Monday, 2 September 2013


My interest in oddities now extends to military matters and a few interesting stories.


One date in history which readily springs to mind is 1066, that momentous year which changed the face of our country.  Indeed it was a momentous year for Saxon King Harold – he who was supposedly shot by an arrow in the eye at the Battle of Hastings.  What is not so well remembered is
that Harold had marched his troops some 250 miles from Stamford Bridge near York after defeating the Norwegians there, to engage the Normans in his final battle.

The Swordsman Inn, situated alongside the bridge over the River Derwent at Stamford Bridge, reminds us of a heroic event which turned the battle of 1066 in Harold’s favour.   It was vital that Harold’s troops should cross the river but the only way across was by way of a narrow wooden bridge which was blocked by a huge Norwegian warrior who managed to slay all the soldiers who tried to dislodge him.   Apparently the day was saved by a brave young soldier who floated under the bridge in a tub and managed to stab the warrior through a gap in the wooden bridge.   Thus the way was clear and the victorious Saxon army stormed across.


Battle memorial 


Until 1878, a Spear Pie Festival was held annually in the village with the traditional pie being boat shaped and filled with pears.   The festival was temporarily revived in 1966 to commemorate the 900th anniversary of the battle, but is alas now only a memory.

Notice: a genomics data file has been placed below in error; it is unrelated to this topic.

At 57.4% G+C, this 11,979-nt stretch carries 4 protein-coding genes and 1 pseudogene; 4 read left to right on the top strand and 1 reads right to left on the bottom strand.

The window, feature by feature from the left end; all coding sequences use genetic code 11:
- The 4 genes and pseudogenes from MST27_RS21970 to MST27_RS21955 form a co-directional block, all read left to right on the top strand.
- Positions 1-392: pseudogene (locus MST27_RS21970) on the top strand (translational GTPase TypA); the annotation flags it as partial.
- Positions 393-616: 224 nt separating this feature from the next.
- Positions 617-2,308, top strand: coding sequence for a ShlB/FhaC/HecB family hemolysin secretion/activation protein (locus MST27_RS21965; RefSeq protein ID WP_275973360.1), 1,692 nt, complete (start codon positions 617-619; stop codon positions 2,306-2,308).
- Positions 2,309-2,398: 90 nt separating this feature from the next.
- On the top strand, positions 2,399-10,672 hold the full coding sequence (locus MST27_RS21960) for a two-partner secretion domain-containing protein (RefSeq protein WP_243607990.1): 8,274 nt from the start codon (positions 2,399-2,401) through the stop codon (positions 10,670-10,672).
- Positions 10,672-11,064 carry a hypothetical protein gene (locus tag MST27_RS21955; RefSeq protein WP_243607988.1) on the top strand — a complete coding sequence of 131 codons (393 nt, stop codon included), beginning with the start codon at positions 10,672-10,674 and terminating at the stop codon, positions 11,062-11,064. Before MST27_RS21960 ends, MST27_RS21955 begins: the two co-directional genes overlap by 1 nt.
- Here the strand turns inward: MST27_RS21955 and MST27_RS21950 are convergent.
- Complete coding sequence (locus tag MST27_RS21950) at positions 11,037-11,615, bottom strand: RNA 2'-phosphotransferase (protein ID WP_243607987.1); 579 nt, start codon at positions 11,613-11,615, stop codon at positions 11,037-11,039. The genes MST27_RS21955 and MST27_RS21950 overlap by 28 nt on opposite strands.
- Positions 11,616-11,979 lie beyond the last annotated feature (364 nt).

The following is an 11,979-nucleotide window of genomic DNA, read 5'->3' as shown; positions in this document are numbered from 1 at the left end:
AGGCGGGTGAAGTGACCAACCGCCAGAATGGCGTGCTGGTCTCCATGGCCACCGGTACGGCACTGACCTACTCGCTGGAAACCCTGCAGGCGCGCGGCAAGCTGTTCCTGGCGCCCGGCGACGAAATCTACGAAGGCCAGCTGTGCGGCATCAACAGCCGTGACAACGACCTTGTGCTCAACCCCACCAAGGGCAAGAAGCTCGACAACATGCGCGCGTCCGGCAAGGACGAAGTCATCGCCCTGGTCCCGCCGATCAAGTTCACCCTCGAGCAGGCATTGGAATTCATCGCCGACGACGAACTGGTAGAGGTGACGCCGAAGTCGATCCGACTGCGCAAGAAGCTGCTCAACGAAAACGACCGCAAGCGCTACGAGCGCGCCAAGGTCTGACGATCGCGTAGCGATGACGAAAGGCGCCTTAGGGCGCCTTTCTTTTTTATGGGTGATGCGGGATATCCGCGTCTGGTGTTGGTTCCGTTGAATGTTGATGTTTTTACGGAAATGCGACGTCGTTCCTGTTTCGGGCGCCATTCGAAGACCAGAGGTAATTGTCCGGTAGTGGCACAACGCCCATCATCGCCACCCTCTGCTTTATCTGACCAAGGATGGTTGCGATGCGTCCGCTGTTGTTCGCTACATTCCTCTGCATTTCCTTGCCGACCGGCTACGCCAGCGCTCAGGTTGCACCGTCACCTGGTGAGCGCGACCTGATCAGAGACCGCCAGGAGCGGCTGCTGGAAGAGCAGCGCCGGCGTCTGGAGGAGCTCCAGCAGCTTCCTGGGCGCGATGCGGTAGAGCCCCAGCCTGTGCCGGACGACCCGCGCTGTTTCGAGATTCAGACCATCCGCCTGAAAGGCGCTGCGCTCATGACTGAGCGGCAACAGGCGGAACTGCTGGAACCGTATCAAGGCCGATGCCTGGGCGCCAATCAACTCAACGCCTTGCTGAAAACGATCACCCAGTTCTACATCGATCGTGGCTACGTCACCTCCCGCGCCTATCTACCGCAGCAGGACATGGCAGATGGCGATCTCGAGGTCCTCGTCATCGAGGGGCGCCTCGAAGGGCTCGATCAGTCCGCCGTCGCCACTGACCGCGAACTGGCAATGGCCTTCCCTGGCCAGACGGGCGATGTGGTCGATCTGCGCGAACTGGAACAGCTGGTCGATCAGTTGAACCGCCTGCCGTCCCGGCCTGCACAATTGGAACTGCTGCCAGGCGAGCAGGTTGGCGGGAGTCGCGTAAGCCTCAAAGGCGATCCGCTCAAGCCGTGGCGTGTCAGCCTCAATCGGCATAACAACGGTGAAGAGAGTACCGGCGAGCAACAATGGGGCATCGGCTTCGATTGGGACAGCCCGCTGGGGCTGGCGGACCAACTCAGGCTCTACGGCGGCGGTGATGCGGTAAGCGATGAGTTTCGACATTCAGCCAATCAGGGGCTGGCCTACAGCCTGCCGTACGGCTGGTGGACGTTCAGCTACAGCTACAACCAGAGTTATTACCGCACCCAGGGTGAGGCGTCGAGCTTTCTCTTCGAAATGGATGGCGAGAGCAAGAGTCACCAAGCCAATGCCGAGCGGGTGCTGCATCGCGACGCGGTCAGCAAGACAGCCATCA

It wasn’t so long before William the Conquerer decided that it was time to deal with the northerner’s who were still resisting his rule and it was in 1069 that William was passing through Bilsdale, a delightful part of North York Moors which now carries the B1257 road between Helmsley and Cleveland.   Chroniclers tell us that ‘During the harrowing of the north in 1069, William passed through this wild region and made his way amid cold and ice of winter.  He kep hissen warm wi sweering.’    King Billy. as he was known. was noted for bad language which gives rise to a local saying, ‘Swearing like Billy Norman , or swearing like Billyo.’   It is also said that Bilsdale was named after him.

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